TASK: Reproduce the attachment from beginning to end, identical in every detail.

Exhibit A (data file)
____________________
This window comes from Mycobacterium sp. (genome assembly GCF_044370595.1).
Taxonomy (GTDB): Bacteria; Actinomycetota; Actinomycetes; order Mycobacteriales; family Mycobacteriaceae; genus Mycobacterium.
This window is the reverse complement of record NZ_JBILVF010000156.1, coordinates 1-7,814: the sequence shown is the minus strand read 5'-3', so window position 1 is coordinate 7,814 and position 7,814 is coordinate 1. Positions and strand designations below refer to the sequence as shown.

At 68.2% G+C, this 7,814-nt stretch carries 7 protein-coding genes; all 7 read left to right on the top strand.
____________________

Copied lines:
This window comes from Mycobacterium sp. (genome assembly GCF_044370595.1).
Taxonomy (GTDB): Bacteria; Actinomycetota; Actinomycetes; order Mycobacteriales; family Mycobacteriaceae; genus Mycobacterium.
This window is the reverse complement of record NZ_JBILVF010000156.1, coordinates 1-7,814: the sequence shown is the minus strand read 5'-3', so window position 1 is coordinate 7,814 and position 7,814 is coordinate 1. Positions and strand designations below refer to the sequence as shown.

At 68.2% G+C, this 7,814-nt stretch carries 7 protein-coding genes; all 7 read left to right on the top strand.